TYPES OF MANDATES Non-executive monitoring mission Assistance to stabilization and normalization, monitoring peace agreement and elections, provision of state services in a non-discriminatory way. Traditional monitoring tailored to different rights and beneficiaries. Cross-border IDPs, internal conflict refugees. Monitoring, mentoring and advising function Reconstruction - institution building advising good (autonomous) governance with also support in fight against corruption and human trafficking, combatting violence against civilians. Executive mandate monitors and joint caseload management with host Support in law enforcement and support in security sector reform (SSR) and reform of this governance, where mission brought in civil police, rule of law and civil protection experts. From fact-finding to full-scale legal enquiries. Mandate is legal administration at local level. Civilian administration mandate is local administration. CONFLICT CONTEXT: Small Country invited your mission together with the Peace Panel representing two political wings of armed groups in de facto control of three provinces furthest away from capital, known to us as our Area of Operation (AOR). The Contract to End Hostilities (CEH) covering your AOR ended armed conflict. The region is still the most unstable of the porous frontiers of Small Country. Its neighbour Big Country has its own situation of fragility and suffers from cross-border movement of people. Ethnically and religiously, indigenous AOR residents feel closer to Big Country. International human rights organizations accuse the Government of crimes against humanity. A thematic EU Special Representative focusing on the cross-cutting issue of human rights is nominated. Neighbours keep quiet and import energy from your AOR. EU will not launch a military/combat element for crisis management. International military intervention is unlikely; UN Security Council would not mandate it. a. You are motivated by recent incidents that are security concerns in this area that had a long-standing permanent military operation among civilian population, targeted by both sides. Spontaneous refugees flow to Big Country where they already have family and business links. Only a few official crossing-points exist. Formerly weapons and ammunition come from Big Country.

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    Laborers without ID and drugs move the other way. You receive information about border guards harassing and abusing women at the border crossing. According to your source, women are routinely stopped and searched by male border guards with the objective of harassment and abuse. It is alleged that sometimes women have been illegally kept there overnight and raped by border guards. b. This morning you heard rumors about police officers in the police station in your operational area ill-treating detainees during interrogation. Some detainees are even alleged to have disappeared. The abuse allegedly occurs at night time. Detainees are taken away to a secret detention facility for interrogation where they are allegedly ill-treated in order to denounce others and/or sign confessions. c. As pre-election tensions harden, you receive information that the police, in a joint operation with military forces, are searching for the above mentioned, already round up young men from meetings suspected of supporting the opposition. In rounding up the men, the soldiers are alleged to have used excessive force, resulting in injuries. According to your information, the detainees have not been given any specific reasons for their arrest and are detained indefinitely on the grounds that they are a threat to state security. The detainees have not been brought before a judge and are thus not able to challenge their detention. Furthermore, they are not permitted any contact with their families or with a lawyer. There is a strong indication that the men have been rounded up with the intention of intimidating them and others in their village, which is known to support the opposition. d. A demonstration is planned by an opposition group. The authorities have not granted the necessary authorization and have warned the organizers that if the demonstration goes ahead it will be dispersed by force if necessary. The police and security forces are preparing for a confrontation and plan to use non-lethal weapons such as rubber bullets and tear gas to disperse the crowds. GENERAL TIPS:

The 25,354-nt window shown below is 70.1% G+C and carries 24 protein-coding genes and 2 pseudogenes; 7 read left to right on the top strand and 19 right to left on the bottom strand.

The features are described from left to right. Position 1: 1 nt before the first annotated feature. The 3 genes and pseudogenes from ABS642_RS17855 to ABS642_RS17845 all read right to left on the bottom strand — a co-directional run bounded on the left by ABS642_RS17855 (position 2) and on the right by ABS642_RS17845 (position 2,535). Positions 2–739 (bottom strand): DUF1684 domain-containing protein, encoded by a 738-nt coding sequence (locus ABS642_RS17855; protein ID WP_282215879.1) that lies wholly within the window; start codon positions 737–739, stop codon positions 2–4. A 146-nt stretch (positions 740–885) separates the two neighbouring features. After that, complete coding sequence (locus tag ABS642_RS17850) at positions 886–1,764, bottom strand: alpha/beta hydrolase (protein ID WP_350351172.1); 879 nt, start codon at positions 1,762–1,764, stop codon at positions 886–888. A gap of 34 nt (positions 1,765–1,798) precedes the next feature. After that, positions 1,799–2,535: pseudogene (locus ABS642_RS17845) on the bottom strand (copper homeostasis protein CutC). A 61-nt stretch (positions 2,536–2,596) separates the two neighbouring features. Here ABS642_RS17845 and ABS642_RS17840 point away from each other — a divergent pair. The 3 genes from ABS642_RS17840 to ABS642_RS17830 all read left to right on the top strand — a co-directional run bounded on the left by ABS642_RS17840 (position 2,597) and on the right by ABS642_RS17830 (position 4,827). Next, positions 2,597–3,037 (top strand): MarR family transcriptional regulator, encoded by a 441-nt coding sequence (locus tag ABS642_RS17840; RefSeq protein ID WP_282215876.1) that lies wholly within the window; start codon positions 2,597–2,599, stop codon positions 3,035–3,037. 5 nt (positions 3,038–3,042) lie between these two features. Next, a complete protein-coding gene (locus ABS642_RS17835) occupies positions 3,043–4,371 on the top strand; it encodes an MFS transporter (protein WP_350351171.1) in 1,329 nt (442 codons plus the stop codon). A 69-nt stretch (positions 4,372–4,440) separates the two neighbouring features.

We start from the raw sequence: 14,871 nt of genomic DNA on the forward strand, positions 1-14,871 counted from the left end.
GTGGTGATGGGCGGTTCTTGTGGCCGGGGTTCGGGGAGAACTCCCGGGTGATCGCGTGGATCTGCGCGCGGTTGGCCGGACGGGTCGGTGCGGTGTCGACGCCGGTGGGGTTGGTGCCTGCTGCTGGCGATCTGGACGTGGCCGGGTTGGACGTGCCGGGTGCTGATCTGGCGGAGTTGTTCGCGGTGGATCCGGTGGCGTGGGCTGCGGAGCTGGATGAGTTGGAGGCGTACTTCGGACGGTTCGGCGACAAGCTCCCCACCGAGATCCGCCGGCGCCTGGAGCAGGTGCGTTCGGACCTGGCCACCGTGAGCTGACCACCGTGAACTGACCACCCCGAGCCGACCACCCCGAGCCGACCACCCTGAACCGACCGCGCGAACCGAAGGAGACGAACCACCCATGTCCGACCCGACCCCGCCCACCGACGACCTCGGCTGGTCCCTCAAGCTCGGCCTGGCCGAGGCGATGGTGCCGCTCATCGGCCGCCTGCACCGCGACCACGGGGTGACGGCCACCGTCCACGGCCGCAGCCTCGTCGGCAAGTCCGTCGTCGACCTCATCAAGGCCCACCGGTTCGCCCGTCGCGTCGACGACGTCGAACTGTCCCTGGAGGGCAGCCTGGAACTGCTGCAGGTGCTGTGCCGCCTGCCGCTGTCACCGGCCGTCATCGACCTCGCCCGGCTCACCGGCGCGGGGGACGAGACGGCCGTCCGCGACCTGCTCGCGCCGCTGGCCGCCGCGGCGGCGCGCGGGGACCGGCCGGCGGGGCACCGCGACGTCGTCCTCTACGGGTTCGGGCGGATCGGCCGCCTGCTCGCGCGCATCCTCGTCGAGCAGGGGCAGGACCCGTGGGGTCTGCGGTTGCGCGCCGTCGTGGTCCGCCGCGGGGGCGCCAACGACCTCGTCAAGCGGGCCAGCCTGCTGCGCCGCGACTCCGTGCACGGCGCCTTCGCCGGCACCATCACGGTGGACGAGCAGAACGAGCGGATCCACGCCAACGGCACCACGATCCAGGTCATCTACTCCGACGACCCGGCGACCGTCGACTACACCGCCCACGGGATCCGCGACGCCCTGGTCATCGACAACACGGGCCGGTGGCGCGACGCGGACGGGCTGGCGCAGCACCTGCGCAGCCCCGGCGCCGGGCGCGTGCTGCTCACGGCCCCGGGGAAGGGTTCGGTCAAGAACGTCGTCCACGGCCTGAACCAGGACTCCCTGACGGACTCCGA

Think about conditions of stakeholder groups/individuals and protection needs.

    Think about priorities/concrete action. What are the building blocks for now and longer term human rights solutions? Despite of need for more policy coherence, you are ideally pragmatic because your mission documentation has clear boundaries and the first mandated period is not long.

    Think about access. As far as mandated, think about the possible emphasis in comprehensive strategy to support implementation of human rights responsibilities and policies of local authorities (these could include security forces, rule of law officials, border security, parties and bodies dealing with human rights and equality issues).

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    If it helps, map out stakeholders, potential allies, opponents, for an engagement strategy. Or, get inspired by the Pocket Card.

    You work within an unfinished conflict. Do not create new divisions.

    C3: Handout 5: Programme for the two-hour training

    Main purpose of the training: 1) to show that each and every expert in the mission has a responsibility and a role in mainstreaming human rights and 2) to provide basic tools to take human rights into account in their daily operational work.

    The overall learning objectives are as follows:

    1. To gain awareness of ones own personal level of understanding of human rights issues and principles;

    2. To enhance knowledge on the human rights principles; 3. To understand why human rights are important and how to take them into account in CSDP

    missions; 4. To gain practical tools for mainstreaming human rights in the daily operational work.

    Topic Learning objective Method Timing Faces of human rights Option 1 & 2

    Option 1: To gain awareness of all kinds of human rights victims and perpetrators